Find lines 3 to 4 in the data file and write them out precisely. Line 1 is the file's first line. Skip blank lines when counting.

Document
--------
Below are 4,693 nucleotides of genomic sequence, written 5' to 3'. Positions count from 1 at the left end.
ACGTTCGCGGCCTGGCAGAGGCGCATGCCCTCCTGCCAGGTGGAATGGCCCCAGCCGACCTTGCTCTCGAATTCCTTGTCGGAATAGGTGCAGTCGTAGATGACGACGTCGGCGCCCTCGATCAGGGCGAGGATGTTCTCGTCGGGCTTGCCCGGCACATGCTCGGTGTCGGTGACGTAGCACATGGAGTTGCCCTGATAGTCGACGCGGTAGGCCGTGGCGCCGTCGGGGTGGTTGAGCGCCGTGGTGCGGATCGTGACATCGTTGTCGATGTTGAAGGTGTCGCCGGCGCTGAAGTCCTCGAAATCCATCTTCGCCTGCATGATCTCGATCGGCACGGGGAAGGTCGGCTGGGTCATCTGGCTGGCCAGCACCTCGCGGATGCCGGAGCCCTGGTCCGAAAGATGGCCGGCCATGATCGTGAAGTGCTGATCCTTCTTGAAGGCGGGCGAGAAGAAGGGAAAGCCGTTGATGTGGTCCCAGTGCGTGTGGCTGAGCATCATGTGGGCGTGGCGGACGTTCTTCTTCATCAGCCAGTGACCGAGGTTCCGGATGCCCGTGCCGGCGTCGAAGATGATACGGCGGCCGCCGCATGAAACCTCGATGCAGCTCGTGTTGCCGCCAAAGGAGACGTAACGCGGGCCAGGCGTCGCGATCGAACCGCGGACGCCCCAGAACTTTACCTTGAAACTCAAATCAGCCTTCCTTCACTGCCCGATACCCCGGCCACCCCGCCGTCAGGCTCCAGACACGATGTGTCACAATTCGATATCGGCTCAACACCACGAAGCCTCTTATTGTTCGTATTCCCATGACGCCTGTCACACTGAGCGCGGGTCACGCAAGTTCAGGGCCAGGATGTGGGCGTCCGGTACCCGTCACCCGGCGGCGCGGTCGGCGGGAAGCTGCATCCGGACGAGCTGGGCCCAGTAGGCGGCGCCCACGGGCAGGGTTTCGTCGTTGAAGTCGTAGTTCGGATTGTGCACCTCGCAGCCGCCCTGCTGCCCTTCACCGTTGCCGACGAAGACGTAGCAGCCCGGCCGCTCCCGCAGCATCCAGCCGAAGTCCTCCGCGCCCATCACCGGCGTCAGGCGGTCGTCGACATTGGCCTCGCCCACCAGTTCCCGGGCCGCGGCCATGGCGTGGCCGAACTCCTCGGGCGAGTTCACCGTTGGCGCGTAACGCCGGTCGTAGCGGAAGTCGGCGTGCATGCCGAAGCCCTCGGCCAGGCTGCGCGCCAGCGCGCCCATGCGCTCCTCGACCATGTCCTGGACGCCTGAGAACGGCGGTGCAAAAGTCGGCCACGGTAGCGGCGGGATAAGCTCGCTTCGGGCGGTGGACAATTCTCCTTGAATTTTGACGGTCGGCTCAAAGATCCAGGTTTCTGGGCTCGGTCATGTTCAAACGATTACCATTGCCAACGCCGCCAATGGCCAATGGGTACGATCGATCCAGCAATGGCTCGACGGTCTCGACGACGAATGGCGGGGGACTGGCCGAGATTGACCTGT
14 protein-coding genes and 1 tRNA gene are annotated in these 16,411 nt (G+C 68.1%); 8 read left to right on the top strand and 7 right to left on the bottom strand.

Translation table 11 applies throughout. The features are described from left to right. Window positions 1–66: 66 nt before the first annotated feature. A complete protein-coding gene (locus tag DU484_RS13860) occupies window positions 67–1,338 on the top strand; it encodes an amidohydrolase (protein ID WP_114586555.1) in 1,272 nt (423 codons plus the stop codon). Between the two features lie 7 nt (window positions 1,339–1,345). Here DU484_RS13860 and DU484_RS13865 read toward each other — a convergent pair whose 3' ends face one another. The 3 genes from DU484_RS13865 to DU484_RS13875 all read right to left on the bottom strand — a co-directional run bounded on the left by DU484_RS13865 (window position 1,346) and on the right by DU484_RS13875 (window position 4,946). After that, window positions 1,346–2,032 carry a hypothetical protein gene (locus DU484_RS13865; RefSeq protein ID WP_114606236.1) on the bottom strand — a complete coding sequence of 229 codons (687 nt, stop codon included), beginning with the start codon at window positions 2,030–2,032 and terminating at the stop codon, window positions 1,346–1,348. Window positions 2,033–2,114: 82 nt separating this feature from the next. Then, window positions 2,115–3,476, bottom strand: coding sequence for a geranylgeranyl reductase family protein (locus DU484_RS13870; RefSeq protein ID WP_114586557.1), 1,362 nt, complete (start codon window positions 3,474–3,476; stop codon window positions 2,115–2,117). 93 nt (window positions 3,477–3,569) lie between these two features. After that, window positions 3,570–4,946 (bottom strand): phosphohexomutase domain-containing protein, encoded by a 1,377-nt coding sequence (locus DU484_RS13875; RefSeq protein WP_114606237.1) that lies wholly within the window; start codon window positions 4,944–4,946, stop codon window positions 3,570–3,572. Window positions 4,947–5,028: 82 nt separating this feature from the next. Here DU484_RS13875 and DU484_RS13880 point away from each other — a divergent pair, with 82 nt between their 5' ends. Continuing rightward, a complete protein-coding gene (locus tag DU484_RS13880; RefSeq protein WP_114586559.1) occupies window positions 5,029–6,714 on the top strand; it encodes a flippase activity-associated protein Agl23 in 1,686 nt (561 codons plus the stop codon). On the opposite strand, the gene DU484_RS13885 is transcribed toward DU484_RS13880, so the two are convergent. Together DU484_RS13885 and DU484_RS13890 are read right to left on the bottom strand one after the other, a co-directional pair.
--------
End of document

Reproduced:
14 protein-coding genes and 1 tRNA gene are annotated in these 16,411 nt (G+C 68.1%); 8 read left to right on the top strand and 7 right to left on the bottom strand.

Translation table 11 applies throughout. The features are described from left to right. Window positions 1–66: 66 nt before the first annotated feature. A complete protein-coding gene (locus tag DU484_RS13860) occupies window positions 67–1,338 on the top strand; it encodes an amidohydrolase (protein ID WP_114586555.1) in 1,272 nt (423 codons plus the stop codon). Between the two features lie 7 nt (window positions 1,339–1,345). Here DU484_RS13860 and DU484_RS13865 read toward each other — a convergent pair whose 3' ends face one another. The 3 genes from DU484_RS13865 to DU484_RS13875 all read right to left on the bottom strand — a co-directional run bounded on the left by DU484_RS13865 (window position 1,346) and on the right by DU484_RS13875 (window position 4,946). After that, window positions 1,346–2,032 carry a hypothetical protein gene (locus DU484_RS13865; RefSeq protein ID WP_114606236.1) on the bottom strand — a complete coding sequence of 229 codons (687 nt, stop codon included), beginning with the start codon at window positions 2,030–2,032 and terminating at the stop codon, window positions 1,346–1,348. Window positions 2,033–2,114: 82 nt separating this feature from the next. Then, window positions 2,115–3,476, bottom strand: coding sequence for a geranylgeranyl reductase family protein (locus DU484_RS13870; RefSeq protein ID WP_114586557.1), 1,362 nt, complete (start codon window positions 3,474–3,476; stop codon window positions 2,115–2,117). 93 nt (window positions 3,477–3,569) lie between these two features. After that, window positions 3,570–4,946 (bottom strand): phosphohexomutase domain-containing protein, encoded by a 1,377-nt coding sequence (locus DU484_RS13875; RefSeq protein WP_114606237.1) that lies wholly within the window; start codon window positions 4,944–4,946, stop codon window positions 3,570–3,572. Window positions 4,947–5,028: 82 nt separating this feature from the next. Here DU484_RS13875 and DU484_RS13880 point away from each other — a divergent pair, with 82 nt between their 5' ends. Continuing rightward, a complete protein-coding gene (locus tag DU484_RS13880; RefSeq protein WP_114586559.1) occupies window positions 5,029–6,714 on the top strand; it encodes a flippase activity-associated protein Agl23 in 1,686 nt (561 codons plus the stop codon). On the opposite strand, the gene DU484_RS13885 is transcribed toward DU484_RS13880, so the two are convergent. Together DU484_RS13885 and DU484_RS13890 are read right to left on the bottom strand one after the other, a co-directional pair.